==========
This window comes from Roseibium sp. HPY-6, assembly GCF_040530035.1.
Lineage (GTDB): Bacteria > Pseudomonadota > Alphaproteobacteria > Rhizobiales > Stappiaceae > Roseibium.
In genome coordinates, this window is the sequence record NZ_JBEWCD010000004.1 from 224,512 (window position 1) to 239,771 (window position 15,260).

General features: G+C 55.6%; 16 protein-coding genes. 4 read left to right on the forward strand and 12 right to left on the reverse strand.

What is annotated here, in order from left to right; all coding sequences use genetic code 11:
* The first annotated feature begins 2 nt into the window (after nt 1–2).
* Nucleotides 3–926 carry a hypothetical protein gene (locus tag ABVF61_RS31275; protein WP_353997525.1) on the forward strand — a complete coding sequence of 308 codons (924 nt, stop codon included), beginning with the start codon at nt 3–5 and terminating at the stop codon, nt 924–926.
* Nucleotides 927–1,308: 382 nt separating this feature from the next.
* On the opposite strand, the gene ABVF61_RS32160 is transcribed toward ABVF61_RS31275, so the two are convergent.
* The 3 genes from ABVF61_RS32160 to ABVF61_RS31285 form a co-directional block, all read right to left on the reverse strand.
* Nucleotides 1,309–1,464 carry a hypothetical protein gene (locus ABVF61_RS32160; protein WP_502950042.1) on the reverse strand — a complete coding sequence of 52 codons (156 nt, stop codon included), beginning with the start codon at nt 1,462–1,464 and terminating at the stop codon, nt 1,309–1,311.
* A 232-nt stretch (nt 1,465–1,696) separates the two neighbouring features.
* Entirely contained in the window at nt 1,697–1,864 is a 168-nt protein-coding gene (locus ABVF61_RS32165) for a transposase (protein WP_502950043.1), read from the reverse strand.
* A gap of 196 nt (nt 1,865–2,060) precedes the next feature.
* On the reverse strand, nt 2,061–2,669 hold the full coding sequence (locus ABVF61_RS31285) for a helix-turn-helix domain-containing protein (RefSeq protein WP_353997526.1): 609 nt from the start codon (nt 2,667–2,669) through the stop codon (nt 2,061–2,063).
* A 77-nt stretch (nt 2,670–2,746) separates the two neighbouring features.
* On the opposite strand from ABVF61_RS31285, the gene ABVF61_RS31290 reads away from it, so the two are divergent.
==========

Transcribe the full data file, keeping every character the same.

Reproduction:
This window comes from Roseibium sp. HPY-6, assembly GCF_040530035.1.
Lineage (GTDB): Bacteria > Pseudomonadota > Alphaproteobacteria > Rhizobiales > Stappiaceae > Roseibium.
In genome coordinates, this window is the sequence record NZ_JBEWCD010000004.1 from 224,512 (window position 1) to 239,771 (window position 15,260).

General features: G+C 55.6%; 16 protein-coding genes. 4 read left to right on the forward strand and 12 right to left on the reverse strand.

What is annotated here, in order from left to right; all coding sequences use genetic code 11:
* The first annotated feature begins 2 nt into the window (after nt 1–2).
* Nucleotides 3–926 carry a hypothetical protein gene (locus tag ABVF61_RS31275; protein WP_353997525.1) on the forward strand — a complete coding sequence of 308 codons (924 nt, stop codon included), beginning with the start codon at nt 3–5 and terminating at the stop codon, nt 924–926.
* Nucleotides 927–1,308: 382 nt separating this feature from the next.
* On the opposite strand, the gene ABVF61_RS32160 is transcribed toward ABVF61_RS31275, so the two are convergent.
* The 3 genes from ABVF61_RS32160 to ABVF61_RS31285 form a co-directional block, all read right to left on the reverse strand.
* Nucleotides 1,309–1,464 carry a hypothetical protein gene (locus ABVF61_RS32160; protein WP_502950042.1) on the reverse strand — a complete coding sequence of 52 codons (156 nt, stop codon included), beginning with the start codon at nt 1,462–1,464 and terminating at the stop codon, nt 1,309–1,311.
* A 232-nt stretch (nt 1,465–1,696) separates the two neighbouring features.
* Entirely contained in the window at nt 1,697–1,864 is a 168-nt protein-coding gene (locus ABVF61_RS32165) for a transposase (protein WP_502950043.1), read from the reverse strand.
* A gap of 196 nt (nt 1,865–2,060) precedes the next feature.
* On the reverse strand, nt 2,061–2,669 hold the full coding sequence (locus ABVF61_RS31285) for a helix-turn-helix domain-containing protein (RefSeq protein WP_353997526.1): 609 nt from the start codon (nt 2,667–2,669) through the stop codon (nt 2,061–2,063).
* A 77-nt stretch (nt 2,670–2,746) separates the two neighbouring features.
* On the opposite strand from ABVF61_RS31285, the gene ABVF61_RS31290 reads away from it, so the two are divergent.